SOURCE: Purdue University

DATE: November 19, 2018

SNIP: Ecosystems that host a carbon-dioxide rich type of soil called peat, known as peatlands, are the most efficient natural carbon sink on the planet. When undisturbed, they store more carbon dioxide than all other vegetation types on Earth combined. But when they’re drained and deforested, they can release nearly 6 percent of global carbon dioxide emissions each year. Climate researchers are worried that many of the peatlands soaking up carbon now will soon be doing the opposite.

According to an earth systems model spanning from 12,000 years ago to 2100 AD, peatlands in the Peruvian Amazon could lose up to 500 million tons of carbon by the end of this century. That’s about 5 percent of current global annual fossil fuel carbon emissions, or 10 percent of U.S. emissions, being spit back out into the atmosphere.

By most estimates, South America will become both warmer and wetter by the end of the century. The research shows that higher temperatures lead to more peat carbon loss, while increased precipitation slightly enhances the build-up of peat carbon over long timescales. Together, this is likely to increase carbon loss from peatlands to the atmosphere.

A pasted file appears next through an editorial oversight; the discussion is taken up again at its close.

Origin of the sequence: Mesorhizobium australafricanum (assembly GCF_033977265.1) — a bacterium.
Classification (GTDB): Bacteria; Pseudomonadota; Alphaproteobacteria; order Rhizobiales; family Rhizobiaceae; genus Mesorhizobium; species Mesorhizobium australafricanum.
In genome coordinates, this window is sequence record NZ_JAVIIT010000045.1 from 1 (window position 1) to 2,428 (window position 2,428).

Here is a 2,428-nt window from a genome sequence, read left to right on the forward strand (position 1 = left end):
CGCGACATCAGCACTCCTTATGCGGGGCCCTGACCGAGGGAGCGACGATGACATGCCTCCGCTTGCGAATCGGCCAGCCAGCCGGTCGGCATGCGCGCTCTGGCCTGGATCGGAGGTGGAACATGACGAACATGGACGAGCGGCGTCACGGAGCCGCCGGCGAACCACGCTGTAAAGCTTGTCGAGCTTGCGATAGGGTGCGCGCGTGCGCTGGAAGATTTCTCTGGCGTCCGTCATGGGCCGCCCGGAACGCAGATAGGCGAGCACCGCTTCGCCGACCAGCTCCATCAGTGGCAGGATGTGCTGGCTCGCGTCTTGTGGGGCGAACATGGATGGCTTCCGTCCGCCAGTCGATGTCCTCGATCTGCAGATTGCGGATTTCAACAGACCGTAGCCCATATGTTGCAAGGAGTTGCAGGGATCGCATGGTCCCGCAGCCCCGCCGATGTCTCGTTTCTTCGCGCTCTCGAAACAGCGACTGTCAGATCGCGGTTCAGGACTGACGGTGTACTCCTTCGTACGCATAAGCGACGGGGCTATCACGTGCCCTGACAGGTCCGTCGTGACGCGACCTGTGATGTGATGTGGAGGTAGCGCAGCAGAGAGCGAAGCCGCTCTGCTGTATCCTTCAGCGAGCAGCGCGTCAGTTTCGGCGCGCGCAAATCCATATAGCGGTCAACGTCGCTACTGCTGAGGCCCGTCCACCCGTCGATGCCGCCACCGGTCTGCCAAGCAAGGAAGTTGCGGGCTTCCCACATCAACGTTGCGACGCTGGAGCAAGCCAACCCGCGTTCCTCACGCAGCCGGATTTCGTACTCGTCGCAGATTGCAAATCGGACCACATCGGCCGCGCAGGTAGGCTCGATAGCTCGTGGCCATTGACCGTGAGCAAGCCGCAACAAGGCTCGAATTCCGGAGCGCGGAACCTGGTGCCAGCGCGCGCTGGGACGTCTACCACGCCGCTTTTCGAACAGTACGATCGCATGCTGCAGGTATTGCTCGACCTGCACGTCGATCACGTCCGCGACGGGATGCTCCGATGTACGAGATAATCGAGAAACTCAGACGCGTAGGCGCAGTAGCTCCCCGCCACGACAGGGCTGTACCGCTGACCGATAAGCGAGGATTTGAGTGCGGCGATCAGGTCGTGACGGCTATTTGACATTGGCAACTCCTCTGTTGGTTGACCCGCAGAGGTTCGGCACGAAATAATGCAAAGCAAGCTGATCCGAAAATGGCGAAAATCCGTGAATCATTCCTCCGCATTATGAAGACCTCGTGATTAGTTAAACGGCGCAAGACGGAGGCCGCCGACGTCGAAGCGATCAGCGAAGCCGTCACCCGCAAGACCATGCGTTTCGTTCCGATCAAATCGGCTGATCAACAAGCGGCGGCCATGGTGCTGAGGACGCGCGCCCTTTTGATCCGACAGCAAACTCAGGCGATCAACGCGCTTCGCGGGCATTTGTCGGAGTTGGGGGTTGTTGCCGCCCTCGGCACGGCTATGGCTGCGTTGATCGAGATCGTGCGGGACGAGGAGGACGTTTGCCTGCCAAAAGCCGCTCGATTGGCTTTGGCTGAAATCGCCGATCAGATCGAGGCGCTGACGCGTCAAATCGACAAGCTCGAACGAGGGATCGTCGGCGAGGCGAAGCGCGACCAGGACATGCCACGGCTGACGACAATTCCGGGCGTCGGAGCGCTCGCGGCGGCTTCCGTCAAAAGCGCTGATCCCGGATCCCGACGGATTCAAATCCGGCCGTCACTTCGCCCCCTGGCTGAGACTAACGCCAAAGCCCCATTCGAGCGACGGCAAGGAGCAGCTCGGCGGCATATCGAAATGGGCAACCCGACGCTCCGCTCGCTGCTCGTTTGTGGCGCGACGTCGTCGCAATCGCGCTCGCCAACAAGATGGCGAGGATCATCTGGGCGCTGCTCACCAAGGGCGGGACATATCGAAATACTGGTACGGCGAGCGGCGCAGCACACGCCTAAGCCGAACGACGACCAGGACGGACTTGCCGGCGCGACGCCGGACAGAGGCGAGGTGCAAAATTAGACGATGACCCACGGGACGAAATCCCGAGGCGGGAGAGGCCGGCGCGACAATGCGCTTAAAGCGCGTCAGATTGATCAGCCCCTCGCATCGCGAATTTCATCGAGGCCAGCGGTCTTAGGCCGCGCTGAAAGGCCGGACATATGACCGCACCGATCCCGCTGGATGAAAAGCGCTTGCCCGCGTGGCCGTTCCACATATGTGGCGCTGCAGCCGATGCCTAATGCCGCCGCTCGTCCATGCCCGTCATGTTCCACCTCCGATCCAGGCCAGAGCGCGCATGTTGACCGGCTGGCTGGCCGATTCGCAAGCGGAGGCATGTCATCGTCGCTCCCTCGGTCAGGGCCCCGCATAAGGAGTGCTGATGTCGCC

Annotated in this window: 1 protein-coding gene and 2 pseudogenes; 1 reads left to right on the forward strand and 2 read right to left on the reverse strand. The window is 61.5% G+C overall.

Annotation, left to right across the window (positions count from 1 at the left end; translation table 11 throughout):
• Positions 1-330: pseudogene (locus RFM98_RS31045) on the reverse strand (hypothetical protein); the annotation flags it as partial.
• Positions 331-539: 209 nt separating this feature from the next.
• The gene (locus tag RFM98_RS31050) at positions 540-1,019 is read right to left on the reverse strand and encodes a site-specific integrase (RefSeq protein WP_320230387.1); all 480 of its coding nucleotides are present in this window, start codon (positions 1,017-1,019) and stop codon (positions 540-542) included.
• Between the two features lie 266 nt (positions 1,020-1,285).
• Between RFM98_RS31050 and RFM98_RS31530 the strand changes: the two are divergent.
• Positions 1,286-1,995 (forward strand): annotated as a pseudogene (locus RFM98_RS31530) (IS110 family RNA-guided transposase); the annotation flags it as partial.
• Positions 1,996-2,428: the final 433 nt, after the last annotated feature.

“If the area we looked at could represent the whole Amazonia or tropical peatlands, the loss of peat carbon to the atmosphere under future climate scenarios should be of great concern to our society,” Qianlai Zhuang, a professor of earth, atmospheric and planetary sciences at Purdue University said. “Agricultural intensification and increasing land-use disturbances, such as forest fires, threaten the persistence of peat carbon stocks. These peatland ecosystems may turn into carbon sources instead of sinks unless necessary actions are taken.”